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HomeNewsZ Gallerie LLC To Pay $15 Million In Settlement Of False Claims Act Lawsuit Alleging Evasion of Customs Duties in Furniture Imported from China

Z Gallerie LLC To Pay $15 Million In Settlement Of False Claims Act Lawsuit Alleging Evasion of Customs Duties in Furniture Imported from China

Date Published
May 02, 2016

The United States Attorney in Savannah, Georgia recently entered in to a settlement of a False Claims Act lawsuit against Z Gallerie LLC. Headquartered in Gardena, California Z Gallerie LLC is a privately owned retailer of home accessories and furniture with stores across the nation. Pursuant to the settlement, Z Gallerie LLC will pay $15 million. The deceptive practices of Z Gallerie LLC led to the avoidance of paying funds owed to the government, as qui tam whistleblower Kelly Wells alleged under the False Claims Act in the Southern District of Georgia. According to the allegations of the case, from 2007 to 2014 Z Gallerie LLC engaged in the evasion of antidumping duties in the importation of wooden bedroom furniture from China by misclassifying, or conspiring to misclassify, the furniture for non-bedroom use on U.S. Customs documents.

The U.S. Department of Homeland Security’s Customs and Border Protection collects duties on imported goods in accordance with numerous trade rules and regulations, including the protection of U.S. industries from unfair competition from low-priced imported goods. Antidumping duties address the potential for suspiciously low-priced, foreign manufactured items to undercut a particular industry’s ability to compete with such cheaply produced goods. Generally, businesses must pay a duty equal to the difference between the price of goods at the time of importation and their market value in the exporting country.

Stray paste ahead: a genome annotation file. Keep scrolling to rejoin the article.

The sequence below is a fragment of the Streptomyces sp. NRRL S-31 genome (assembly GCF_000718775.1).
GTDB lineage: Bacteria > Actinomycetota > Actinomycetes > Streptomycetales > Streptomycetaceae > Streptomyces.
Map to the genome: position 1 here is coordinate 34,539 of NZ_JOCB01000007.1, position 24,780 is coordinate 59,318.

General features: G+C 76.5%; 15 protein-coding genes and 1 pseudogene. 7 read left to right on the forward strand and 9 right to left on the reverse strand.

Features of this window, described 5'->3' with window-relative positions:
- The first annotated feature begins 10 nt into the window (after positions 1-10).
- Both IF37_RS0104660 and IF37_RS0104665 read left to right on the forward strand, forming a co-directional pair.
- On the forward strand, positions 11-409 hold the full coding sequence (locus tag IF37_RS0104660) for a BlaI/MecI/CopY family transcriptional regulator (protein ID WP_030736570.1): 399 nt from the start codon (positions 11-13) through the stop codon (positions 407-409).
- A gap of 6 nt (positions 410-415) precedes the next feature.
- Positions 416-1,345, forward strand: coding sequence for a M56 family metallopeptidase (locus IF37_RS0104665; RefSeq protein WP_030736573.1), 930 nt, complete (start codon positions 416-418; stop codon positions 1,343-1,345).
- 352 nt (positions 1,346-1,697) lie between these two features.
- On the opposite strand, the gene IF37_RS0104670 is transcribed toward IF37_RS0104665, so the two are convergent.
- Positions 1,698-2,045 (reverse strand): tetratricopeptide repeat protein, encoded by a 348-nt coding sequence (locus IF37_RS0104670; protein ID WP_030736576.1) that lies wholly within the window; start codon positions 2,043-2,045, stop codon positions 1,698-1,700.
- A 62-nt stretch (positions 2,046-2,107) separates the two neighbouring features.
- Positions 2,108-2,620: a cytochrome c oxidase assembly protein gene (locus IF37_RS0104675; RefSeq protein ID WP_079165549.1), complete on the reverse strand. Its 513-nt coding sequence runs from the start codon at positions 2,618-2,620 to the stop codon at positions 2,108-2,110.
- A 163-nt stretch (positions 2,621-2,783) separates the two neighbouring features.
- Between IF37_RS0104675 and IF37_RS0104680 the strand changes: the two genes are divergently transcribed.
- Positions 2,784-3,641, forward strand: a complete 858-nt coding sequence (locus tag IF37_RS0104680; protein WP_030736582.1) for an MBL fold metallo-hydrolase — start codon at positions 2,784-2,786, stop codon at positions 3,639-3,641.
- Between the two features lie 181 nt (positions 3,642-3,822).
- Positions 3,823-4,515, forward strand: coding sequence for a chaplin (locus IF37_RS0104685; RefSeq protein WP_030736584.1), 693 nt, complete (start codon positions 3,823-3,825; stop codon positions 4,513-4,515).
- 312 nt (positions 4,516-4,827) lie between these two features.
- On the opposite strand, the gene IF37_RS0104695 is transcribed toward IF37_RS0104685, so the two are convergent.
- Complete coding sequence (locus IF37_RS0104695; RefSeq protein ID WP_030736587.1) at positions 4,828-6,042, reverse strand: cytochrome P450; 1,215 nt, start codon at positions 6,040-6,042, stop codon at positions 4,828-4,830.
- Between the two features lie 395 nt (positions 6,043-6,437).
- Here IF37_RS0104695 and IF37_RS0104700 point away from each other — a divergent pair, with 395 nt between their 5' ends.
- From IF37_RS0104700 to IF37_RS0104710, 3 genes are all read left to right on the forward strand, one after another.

As reported by the U.S. Department of Justice, “Companies that intentionally mislabel shipments or misrepresent the value of goods being imported into the United States to avoid paying the appropriate duties do so in an attempt to create an unfair advantage over businesses that play by the rules,” said Special Agent in Charge Nick S. Annan of U.S. Immigration and Customs Enforcement’s Homeland Security Investigations (ICE HSI) in Atlanta. “This type of activity hurts legitimate U.S. businesses and, by extension, our overall national economy.  Uncovering these types of schemes will continue to be a major investigative priority for ICE HSI.”

As a U.S. business that imports foreign manufactured goods, Z Gallerie LLC’s failure to correctly declare to U.S. Customs the value of furniture from China, and thus evade payment of duties to the government was in direct violation of the False Claims Act (“FCA”). Under the FCA, an individual can act as a qui tam relator, or whistleblower, and is able to bring a lawsuit on behalf of the United States if he or she believes that fraudulent claims are being submitted to the government or that, as in this case, a company is fraudulently avoiding paying money it owes to the government. If the case settles, the whistleblower is entitled to a portion of the recovery, known as the relator’s share.  That share typically ranges from between 15% to 30% of the amount recovered by the government. In this case, the relator who blew the whistle on Z Gallerie LLC received $2.4 million.

Companies take advantage of import/export rules and regulations each and every day by misrepresenting the value or origin of goods in order to lower duties and tariffs owed to the U.S. government. If you are aware of a company that is engaging in these illicit practices, do not hesitate to take action. The law firm of Tycko & Zavareei LLP may be able to assist you in bringing your own qui tam lawsuit under the False Claims Act, acting as a whistleblower on behalf of the U.S. government. Successful qui tam whistleblowers can receive, as their reward, between 15% and 30% of the amount recovered for the government. If you would like to consult with one of our False Claims Act attorneys please fill out our Confidential Case Evaluation form, or call (202) 973-0900 to speak with a lawyer within our firm.

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